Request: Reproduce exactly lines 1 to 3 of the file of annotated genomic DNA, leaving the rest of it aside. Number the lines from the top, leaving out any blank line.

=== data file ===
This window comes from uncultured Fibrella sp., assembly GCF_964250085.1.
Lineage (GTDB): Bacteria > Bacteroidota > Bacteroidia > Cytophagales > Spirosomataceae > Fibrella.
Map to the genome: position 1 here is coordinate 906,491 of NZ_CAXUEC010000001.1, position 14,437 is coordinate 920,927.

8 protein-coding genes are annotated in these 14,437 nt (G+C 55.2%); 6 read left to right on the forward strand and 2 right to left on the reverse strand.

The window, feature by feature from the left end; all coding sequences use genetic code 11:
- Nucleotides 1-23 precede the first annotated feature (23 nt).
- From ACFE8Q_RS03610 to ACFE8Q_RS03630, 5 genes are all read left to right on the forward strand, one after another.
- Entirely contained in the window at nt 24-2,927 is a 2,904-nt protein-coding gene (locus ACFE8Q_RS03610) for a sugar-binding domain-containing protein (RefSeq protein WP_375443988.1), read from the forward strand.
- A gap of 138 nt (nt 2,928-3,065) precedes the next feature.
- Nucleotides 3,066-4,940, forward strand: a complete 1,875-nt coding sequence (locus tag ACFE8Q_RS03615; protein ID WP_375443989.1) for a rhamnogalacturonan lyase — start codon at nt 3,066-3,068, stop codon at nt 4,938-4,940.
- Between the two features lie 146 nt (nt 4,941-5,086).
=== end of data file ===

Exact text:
This window comes from uncultured Fibrella sp., assembly GCF_964250085.1.
Lineage (GTDB): Bacteria > Bacteroidota > Bacteroidia > Cytophagales > Spirosomataceae > Fibrella.
Map to the genome: position 1 here is coordinate 906,491 of NZ_CAXUEC010000001.1, position 14,437 is coordinate 920,927.